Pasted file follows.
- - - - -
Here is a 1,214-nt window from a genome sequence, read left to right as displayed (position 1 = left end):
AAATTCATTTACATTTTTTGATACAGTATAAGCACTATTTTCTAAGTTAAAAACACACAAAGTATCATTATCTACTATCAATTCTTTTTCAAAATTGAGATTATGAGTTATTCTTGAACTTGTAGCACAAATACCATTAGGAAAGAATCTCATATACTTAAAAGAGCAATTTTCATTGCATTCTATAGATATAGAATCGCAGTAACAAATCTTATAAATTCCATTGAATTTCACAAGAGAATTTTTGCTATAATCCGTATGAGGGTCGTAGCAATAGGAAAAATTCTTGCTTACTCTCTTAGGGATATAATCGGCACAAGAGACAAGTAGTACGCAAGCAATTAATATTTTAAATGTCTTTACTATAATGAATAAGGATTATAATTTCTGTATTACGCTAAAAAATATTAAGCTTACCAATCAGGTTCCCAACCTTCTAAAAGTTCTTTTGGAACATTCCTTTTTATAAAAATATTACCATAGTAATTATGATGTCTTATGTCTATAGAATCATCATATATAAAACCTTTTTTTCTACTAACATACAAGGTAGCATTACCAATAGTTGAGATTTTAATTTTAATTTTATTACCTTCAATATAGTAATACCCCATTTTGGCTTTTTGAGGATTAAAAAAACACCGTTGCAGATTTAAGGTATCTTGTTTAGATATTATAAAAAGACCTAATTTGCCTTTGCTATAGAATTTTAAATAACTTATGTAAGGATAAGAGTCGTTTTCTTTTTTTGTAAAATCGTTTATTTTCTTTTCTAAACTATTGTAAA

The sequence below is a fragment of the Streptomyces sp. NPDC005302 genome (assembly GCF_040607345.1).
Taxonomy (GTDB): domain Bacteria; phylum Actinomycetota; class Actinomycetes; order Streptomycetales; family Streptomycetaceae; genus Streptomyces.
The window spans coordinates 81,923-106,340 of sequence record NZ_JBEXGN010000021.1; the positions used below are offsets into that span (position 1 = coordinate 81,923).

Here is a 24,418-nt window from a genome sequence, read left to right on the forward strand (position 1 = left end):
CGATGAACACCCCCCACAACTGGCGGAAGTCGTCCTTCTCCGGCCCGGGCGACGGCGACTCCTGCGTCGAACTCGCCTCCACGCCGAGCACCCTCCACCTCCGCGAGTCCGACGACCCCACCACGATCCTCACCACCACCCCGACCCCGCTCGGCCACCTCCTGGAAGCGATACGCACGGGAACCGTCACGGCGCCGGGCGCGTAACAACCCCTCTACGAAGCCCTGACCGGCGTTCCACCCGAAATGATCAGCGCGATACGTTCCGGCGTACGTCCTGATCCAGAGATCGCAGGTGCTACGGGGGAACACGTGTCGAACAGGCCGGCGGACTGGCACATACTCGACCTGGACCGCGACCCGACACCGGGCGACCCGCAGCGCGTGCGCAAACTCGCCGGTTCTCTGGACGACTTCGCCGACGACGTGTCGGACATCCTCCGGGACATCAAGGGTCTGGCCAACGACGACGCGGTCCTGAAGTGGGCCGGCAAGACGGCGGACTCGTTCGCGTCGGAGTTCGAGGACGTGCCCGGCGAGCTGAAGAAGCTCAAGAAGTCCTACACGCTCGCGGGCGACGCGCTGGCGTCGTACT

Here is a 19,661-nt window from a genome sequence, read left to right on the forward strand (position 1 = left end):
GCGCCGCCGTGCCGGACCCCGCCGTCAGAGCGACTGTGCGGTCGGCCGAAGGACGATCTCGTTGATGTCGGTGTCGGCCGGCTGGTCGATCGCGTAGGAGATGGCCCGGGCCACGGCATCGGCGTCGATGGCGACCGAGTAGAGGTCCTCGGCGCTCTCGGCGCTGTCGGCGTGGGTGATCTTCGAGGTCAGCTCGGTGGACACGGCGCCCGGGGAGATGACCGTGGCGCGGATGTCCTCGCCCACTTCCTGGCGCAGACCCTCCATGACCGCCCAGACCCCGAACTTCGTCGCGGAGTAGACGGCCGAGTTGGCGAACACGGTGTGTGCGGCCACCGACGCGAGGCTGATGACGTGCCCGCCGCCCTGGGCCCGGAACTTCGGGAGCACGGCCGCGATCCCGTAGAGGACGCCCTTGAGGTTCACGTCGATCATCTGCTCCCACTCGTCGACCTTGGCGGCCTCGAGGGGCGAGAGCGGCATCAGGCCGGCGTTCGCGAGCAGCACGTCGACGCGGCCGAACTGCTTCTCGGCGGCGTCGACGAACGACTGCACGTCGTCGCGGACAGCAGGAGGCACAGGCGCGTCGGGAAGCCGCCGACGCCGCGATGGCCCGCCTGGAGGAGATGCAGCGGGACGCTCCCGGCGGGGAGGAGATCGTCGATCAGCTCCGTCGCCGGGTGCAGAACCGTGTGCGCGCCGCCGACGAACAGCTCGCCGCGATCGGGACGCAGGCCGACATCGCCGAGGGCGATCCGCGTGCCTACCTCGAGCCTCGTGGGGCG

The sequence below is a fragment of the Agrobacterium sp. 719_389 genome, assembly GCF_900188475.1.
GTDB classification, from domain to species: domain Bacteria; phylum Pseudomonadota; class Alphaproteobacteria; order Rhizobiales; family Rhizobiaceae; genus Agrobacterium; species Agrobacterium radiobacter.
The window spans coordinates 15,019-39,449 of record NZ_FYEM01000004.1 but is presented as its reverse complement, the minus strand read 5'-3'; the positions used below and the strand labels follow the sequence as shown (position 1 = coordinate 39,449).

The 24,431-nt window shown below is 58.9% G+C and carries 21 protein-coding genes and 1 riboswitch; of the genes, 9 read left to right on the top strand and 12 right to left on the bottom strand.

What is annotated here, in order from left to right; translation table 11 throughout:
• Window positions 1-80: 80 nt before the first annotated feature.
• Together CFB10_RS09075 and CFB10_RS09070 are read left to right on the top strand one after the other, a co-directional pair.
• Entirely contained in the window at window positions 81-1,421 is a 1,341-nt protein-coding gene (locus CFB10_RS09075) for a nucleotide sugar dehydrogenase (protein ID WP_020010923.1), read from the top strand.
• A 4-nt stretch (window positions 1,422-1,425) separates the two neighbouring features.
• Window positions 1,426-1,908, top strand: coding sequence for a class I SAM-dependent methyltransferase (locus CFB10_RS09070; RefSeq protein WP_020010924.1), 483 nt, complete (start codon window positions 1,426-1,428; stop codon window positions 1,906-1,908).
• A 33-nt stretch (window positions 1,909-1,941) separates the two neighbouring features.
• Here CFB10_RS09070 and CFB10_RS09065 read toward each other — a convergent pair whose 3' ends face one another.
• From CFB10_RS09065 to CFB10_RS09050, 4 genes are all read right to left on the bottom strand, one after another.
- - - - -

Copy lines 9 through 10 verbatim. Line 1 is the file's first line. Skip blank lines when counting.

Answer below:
GCGCCGCCGTGCCGGACCCCGCCGTCAGAGCGACTGTGCGGTCGGCCGAAGGACGATCTCGTTGATGTCGGTGTCGGCCGGCTGGTCGATCGCGTAGGAGATGGCCCGGGCCACGGCATCGGCGTCGATGGCGACCGAGTAGAGGTCCTCGGCGCTCTCGGCGCTGTCGGCGTGGGTGATCTTCGAGGTCAGCTCGGTGGACACGGCGCCCGGGGAGATGACCGTGGCGCGGATGTCCTCGCCCACTTCCTGGCGCAGACCCTCCATGACCGCCCAGACCCCGAACTTCGTCGCGGAGTAGACGGCCGAGTTGGCGAACACGGTGTGTGCGGCCACCGACGCGAGGCTGATGACGTGCCCGCCGCCCTGGGCCCGGAACTTCGGGAGCACGGCCGCGATCCCGTAGAGGACGCCCTTGAGGTTCACGTCGATCATCTGCTCCCACTCGTCGACCTTGGCGGCCTCGAGGGGCGAGAGCGGCATCAGGCCGGCGTTCGCGAGCAGCACGTCGACGCGGCCGAACTGCTTCTCGGCGGCGTCGACGAACGACTGCACGTCGTCGCGGACAGCAGGAGGCACAGGCGCGTCGGGAAGCCGCCGACGCCGCGATGGCCCGCCTGGAGGAGATGCAGCGGGACGCTCCCGGCGGGGAGGAGATCGTCGATCAGCTCCGTCGCCGGGTGCAGAACCGTGTGCGCGCCGCCGACGAACAGCTCGCCGCGATCGGGACGCAGGCCGACATCGCCGAGGGCGATCCGCGTGCCTACCTCGAGCCTCGTGGGGCG

The sequence below is a fragment of the Agrobacterium sp. 719_389 genome, assembly GCF_900188475.1.